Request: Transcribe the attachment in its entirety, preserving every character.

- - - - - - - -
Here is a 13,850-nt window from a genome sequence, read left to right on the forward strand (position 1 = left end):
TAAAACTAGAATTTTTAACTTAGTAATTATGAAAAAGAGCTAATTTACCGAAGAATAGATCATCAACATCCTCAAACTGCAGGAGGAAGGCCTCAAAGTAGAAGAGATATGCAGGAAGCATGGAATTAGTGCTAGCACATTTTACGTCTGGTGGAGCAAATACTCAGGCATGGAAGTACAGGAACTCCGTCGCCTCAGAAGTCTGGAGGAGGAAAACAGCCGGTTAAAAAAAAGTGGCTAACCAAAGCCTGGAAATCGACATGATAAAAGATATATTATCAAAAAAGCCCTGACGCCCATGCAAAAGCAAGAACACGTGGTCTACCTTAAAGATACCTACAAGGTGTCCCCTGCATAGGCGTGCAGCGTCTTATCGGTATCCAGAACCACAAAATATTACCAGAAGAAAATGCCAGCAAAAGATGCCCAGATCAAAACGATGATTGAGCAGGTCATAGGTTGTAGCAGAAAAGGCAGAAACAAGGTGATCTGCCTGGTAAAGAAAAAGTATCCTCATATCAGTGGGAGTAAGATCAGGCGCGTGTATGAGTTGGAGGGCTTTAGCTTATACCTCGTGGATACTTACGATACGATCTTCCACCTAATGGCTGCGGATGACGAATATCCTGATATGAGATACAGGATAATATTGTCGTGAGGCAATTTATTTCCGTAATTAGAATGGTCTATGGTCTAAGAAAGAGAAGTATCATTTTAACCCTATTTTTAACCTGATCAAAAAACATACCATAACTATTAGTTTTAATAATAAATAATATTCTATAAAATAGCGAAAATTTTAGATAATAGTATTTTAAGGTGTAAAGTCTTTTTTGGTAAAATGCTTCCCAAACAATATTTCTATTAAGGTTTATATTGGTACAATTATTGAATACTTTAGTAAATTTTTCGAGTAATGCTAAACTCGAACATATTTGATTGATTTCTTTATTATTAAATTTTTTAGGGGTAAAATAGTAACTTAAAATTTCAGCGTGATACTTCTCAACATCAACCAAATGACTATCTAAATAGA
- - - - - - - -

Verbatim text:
Here is a 13,850-nt window from a genome sequence, read left to right on the forward strand (position 1 = left end):
TAAAACTAGAATTTTTAACTTAGTAATTATGAAAAAGAGCTAATTTACCGAAGAATAGATCATCAACATCCTCAAACTGCAGGAGGAAGGCCTCAAAGTAGAAGAGATATGCAGGAAGCATGGAATTAGTGCTAGCACATTTTACGTCTGGTGGAGCAAATACTCAGGCATGGAAGTACAGGAACTCCGTCGCCTCAGAAGTCTGGAGGAGGAAAACAGCCGGTTAAAAAAAAGTGGCTAACCAAAGCCTGGAAATCGACATGATAAAAGATATATTATCAAAAAAGCCCTGACGCCCATGCAAAAGCAAGAACACGTGGTCTACCTTAAAGATACCTACAAGGTGTCCCCTGCATAGGCGTGCAGCGTCTTATCGGTATCCAGAACCACAAAATATTACCAGAAGAAAATGCCAGCAAAAGATGCCCAGATCAAAACGATGATTGAGCAGGTCATAGGTTGTAGCAGAAAAGGCAGAAACAAGGTGATCTGCCTGGTAAAGAAAAAGTATCCTCATATCAGTGGGAGTAAGATCAGGCGCGTGTATGAGTTGGAGGGCTTTAGCTTATACCTCGTGGATACTTACGATACGATCTTCCACCTAATGGCTGCGGATGACGAATATCCTGATATGAGATACAGGATAATATTGTCGTGAGGCAATTTATTTCCGTAATTAGAATGGTCTATGGTCTAAGAAAGAGAAGTATCATTTTAACCCTATTTTTAACCTGATCAAAAAACATACCATAACTATTAGTTTTAATAATAAATAATATTCTATAAAATAGCGAAAATTTTAGATAATAGTATTTTAAGGTGTAAAGTCTTTTTTGGTAAAATGCTTCCCAAACAATATTTCTATTAAGGTTTATATTGGTACAATTATTGAATACTTTAGTAAATTTTTCGAGTAATGCTAAACTCGAACATATTTGATTGATTTCTTTATTATTAAATTTTTTAGGGGTAAAATAGTAACTTAAAATTTCAGCGTGATACTTCTCAACATCAACCAAATGACTATCTAAATAGA